Oppress the lab'ring woods below.



As Providence has made the human soul an active being, always impatient for novelty, and struggling for something yet unenjoyed with unwearied progression, the world seems to have been eminently adapted to this disposition of the mind; it is formed to raise expectations by constant vicissitudes, and to obviate satiety by perpetual change.

Wherever we turn our eyes, we find something to revive our curiosity, and engage our attention. In the dusk of the morning we watch the rising of the sun, and see the day diversify the clouds, and open

new prospects in its gradual advance. After a few hours, we see the shades lengthen, and the light decline, till the sky is resigned to a multitude of shining orbs different from each other in magnitude and splendour. The earth varies its appearance as we move upon it; the woods offer their shades, and the fields their harvests; the hill flatters with an extensive view, and the valley invites with shelter, fragrance and flowers.

The poets have numbered among the felicities of the golden age, an exemption from the change of seasons, and a perpetuity of spring; but I am not certain that in this state of imaginary happiness they have made sufficient provision for that insatiable demand of new gratifications, which seems particularly to characterize the nature of man. Our sense of delight is in a great measure comparative, and arises at once from the sensations which we feel, and those which we remember: Thus ease after torment is pleasure for a time, and we are very agreeably recreated, when the body, chilled with the weather, is gradually, recovering its natural tepidity; but the joy ceases when we have forgot the cold: we must fall below ease again, if we desire to rise above it, and purchase new felicity by voluntary pain. It is therefore not unlikely, that however the fancy may be amused with the description of regions in which no wind is heard but the gentle zephyr, and no scenes are displayed but vallies enamelled with unfading flowers, and woods waving their perennial verdure, we should soon grow weary of uniformity, find our thoughts languish for want of other subjects, call on Heaven for our wonted round of seasons, and think ourselves liberally recompensed for the inconveniencies of summer and winter, by new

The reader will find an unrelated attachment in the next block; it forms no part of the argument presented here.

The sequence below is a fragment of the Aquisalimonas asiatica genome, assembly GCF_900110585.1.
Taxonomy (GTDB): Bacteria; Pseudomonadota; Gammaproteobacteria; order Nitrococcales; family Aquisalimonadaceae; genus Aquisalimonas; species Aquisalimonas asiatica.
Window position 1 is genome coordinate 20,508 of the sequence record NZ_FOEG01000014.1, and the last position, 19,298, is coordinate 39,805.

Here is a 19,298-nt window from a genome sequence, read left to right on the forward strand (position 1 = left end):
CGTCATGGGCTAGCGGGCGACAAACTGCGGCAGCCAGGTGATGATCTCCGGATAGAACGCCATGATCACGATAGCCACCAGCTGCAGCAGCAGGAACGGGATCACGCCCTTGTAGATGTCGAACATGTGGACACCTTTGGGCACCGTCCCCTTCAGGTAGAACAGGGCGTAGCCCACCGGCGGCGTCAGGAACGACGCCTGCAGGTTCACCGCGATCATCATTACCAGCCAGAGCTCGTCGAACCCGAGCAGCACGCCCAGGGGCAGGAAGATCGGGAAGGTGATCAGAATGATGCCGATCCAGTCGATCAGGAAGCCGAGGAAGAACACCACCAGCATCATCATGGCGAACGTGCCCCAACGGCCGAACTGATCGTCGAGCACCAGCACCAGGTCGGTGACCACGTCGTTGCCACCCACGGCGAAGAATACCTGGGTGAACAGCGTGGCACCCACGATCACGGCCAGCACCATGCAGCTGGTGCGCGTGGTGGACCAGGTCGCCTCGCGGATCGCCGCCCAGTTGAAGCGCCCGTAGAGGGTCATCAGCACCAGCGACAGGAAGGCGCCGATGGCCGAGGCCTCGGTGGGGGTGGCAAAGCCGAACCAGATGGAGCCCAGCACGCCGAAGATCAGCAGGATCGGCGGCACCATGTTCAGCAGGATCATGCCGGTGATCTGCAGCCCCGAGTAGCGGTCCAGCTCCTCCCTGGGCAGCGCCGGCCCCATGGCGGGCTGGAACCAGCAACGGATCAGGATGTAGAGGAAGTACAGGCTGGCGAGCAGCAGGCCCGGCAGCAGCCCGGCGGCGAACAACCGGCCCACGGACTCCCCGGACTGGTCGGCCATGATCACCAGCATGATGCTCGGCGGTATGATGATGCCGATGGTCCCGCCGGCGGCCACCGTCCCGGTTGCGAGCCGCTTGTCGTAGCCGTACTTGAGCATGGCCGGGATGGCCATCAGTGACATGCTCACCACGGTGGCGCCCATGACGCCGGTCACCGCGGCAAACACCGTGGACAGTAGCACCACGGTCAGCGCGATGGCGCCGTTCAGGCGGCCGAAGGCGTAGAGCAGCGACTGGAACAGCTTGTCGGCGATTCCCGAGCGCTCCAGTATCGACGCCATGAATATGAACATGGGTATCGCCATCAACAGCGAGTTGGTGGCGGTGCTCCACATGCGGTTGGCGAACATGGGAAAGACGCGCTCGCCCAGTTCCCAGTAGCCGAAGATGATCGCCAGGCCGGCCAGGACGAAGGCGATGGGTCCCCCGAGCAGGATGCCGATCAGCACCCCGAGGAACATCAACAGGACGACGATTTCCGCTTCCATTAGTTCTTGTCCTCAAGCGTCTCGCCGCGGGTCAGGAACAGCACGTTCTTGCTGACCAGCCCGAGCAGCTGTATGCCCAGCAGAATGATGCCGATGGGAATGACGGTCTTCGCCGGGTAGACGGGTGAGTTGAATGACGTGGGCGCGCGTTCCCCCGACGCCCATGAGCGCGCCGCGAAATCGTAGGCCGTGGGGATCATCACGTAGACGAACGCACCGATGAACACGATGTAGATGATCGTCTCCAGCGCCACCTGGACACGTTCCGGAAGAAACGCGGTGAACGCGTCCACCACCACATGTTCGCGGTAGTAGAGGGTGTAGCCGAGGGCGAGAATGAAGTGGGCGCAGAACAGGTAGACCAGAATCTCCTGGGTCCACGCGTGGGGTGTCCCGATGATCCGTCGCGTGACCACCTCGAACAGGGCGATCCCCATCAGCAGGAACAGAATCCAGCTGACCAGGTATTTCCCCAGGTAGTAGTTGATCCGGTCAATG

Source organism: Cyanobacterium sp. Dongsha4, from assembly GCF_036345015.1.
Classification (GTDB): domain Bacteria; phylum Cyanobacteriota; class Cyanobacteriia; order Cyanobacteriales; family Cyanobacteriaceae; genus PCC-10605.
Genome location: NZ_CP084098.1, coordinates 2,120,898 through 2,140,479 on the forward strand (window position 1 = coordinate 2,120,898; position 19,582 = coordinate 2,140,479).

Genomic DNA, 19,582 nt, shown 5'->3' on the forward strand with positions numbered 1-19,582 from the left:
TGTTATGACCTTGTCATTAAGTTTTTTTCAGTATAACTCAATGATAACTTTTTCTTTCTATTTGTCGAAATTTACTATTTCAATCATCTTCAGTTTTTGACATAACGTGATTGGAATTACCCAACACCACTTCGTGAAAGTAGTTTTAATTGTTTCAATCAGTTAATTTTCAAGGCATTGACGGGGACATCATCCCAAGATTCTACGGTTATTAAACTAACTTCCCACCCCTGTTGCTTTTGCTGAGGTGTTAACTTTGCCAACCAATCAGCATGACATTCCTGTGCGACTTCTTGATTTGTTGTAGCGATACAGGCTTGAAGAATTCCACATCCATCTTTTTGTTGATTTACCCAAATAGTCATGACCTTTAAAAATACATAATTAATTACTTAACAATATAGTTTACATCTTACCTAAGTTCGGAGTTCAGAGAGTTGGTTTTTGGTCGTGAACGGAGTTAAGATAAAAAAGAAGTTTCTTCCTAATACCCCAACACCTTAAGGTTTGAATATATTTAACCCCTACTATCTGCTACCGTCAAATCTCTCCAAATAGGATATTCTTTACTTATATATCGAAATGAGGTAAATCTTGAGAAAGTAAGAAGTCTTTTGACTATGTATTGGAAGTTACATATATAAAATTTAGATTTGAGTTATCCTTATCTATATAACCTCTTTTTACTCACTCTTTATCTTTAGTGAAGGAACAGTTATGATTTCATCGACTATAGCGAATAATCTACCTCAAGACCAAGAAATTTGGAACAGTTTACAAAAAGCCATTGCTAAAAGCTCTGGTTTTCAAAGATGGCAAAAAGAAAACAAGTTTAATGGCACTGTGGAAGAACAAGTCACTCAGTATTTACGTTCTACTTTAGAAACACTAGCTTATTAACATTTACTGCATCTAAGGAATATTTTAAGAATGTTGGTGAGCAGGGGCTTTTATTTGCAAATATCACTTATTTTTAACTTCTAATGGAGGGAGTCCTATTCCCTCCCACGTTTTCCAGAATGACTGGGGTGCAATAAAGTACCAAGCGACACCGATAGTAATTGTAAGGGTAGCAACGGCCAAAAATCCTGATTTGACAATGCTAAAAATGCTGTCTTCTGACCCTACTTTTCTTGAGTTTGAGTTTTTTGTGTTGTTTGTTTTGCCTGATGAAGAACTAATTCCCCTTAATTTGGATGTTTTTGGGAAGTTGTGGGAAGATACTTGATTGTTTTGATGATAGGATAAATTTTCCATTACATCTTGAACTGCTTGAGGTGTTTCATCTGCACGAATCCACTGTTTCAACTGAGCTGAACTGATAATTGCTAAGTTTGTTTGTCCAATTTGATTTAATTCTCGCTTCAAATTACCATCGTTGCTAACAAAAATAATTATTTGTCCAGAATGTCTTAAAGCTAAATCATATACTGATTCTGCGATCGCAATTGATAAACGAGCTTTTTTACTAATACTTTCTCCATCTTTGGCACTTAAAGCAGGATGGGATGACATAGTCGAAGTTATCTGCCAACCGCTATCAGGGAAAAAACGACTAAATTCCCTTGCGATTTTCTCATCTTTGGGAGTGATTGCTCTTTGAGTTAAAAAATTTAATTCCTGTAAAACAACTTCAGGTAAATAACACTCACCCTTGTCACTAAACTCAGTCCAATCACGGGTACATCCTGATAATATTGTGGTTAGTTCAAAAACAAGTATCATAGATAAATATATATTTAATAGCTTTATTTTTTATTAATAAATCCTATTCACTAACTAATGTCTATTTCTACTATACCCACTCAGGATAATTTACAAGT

perceptions of the calmness and mildness of the intermediate variations.

Every season has its particular power of striking the mind. The nakedness and asperity of the wintry world always fill the beholder with pensive and profound astonishment; as the variety of the scene is lessened, its grandeur is increased; and the mind is swelled at once by the mingled ideas of the present and the past, of the beauties which have vanished from the eyes, and the waste and desolation that are now before them.

It is observed by Milton, that he who neglects to visit the country in spring, and rejects the pleasures that are then in their first bloom and fragrance, is guilty of sullenness against nature. If we allot different duties to different seasons, he may be charged with equal disobedience to the voice of nature, who looks on the bleak hills and leafless woods, without -seriousness and awe. Spring is the season of gaiety, and winter of terror; in spring the heart of tranquillity dances to the melody of the groves, and the eye of benevolence sparkles at the sight of happiness and plenty In the winter, compassion melts at universal calamity, and the tear of softness starts at the wailings of hunger, and the cries of the creation in distress.

Few minds have much inclination to indulge heaviness and sorrow, nor do I recommend them beyond the degree necessary to maintain in its full vigour that habitual sympathy and tenderness, which, in a world of so much misery, is necessary to the ready discharge of our most important duties. The winter therefore is generally celebrated as the proper season for domestick merriment and gaiety. We are seldom invited by the votaries of pleasure